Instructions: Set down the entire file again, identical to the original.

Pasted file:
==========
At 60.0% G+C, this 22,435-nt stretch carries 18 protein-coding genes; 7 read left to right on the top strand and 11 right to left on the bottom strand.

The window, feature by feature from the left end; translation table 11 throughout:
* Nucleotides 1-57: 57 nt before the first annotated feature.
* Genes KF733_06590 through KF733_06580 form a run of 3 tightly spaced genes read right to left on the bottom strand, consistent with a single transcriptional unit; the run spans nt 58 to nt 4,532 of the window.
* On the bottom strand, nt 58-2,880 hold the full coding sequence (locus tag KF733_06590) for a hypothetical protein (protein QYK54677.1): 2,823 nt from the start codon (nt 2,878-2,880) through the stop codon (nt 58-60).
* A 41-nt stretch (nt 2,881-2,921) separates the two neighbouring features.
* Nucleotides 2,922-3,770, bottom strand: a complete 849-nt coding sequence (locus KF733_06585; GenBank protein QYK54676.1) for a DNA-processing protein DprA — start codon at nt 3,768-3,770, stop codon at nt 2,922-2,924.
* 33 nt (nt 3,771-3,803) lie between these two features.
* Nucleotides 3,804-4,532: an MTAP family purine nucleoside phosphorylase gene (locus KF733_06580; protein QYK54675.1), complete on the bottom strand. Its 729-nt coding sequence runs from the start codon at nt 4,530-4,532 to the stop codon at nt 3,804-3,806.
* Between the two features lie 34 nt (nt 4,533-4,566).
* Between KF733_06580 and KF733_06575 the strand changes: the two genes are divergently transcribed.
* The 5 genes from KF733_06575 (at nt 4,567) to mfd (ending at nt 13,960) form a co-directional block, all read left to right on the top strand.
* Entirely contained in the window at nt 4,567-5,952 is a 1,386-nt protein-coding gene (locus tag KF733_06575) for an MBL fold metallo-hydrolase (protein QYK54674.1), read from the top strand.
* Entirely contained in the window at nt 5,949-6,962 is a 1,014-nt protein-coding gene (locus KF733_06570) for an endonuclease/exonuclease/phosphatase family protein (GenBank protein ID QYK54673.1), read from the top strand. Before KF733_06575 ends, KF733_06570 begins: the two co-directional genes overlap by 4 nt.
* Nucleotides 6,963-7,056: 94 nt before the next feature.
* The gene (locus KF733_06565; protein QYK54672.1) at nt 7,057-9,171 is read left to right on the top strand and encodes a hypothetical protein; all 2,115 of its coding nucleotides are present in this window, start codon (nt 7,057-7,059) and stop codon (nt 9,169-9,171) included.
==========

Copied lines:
At 60.0% G+C, this 22,435-nt stretch carries 18 protein-coding genes; 7 read left to right on the top strand and 11 right to left on the bottom strand.

The window, feature by feature from the left end; translation table 11 throughout:
* Nucleotides 1-57: 57 nt before the first annotated feature.
* Genes KF733_06590 through KF733_06580 form a run of 3 tightly spaced genes read right to left on the bottom strand, consistent with a single transcriptional unit; the run spans nt 58 to nt 4,532 of the window.
* On the bottom strand, nt 58-2,880 hold the full coding sequence (locus tag KF733_06590) for a hypothetical protein (protein QYK54677.1): 2,823 nt from the start codon (nt 2,878-2,880) through the stop codon (nt 58-60).
* A 41-nt stretch (nt 2,881-2,921) separates the two neighbouring features.
* Nucleotides 2,922-3,770, bottom strand: a complete 849-nt coding sequence (locus KF733_06585; GenBank protein QYK54676.1) for a DNA-processing protein DprA — start codon at nt 3,768-3,770, stop codon at nt 2,922-2,924.
* 33 nt (nt 3,771-3,803) lie between these two features.
* Nucleotides 3,804-4,532: an MTAP family purine nucleoside phosphorylase gene (locus KF733_06580; protein QYK54675.1), complete on the bottom strand. Its 729-nt coding sequence runs from the start codon at nt 4,530-4,532 to the stop codon at nt 3,804-3,806.
* Between the two features lie 34 nt (nt 4,533-4,566).
* Between KF733_06580 and KF733_06575 the strand changes: the two genes are divergently transcribed.
* The 5 genes from KF733_06575 (at nt 4,567) to mfd (ending at nt 13,960) form a co-directional block, all read left to right on the top strand.
* Entirely contained in the window at nt 4,567-5,952 is a 1,386-nt protein-coding gene (locus tag KF733_06575) for an MBL fold metallo-hydrolase (protein QYK54674.1), read from the top strand.
* Entirely contained in the window at nt 5,949-6,962 is a 1,014-nt protein-coding gene (locus KF733_06570) for an endonuclease/exonuclease/phosphatase family protein (GenBank protein ID QYK54673.1), read from the top strand. Before KF733_06575 ends, KF733_06570 begins: the two co-directional genes overlap by 4 nt.
* Nucleotides 6,963-7,056: 94 nt before the next feature.
* The gene (locus KF733_06565; protein QYK54672.1) at nt 7,057-9,171 is read left to right on the top strand and encodes a hypothetical protein; all 2,115 of its coding nucleotides are present in this window, start codon (nt 7,057-7,059) and stop codon (nt 9,169-9,171) included.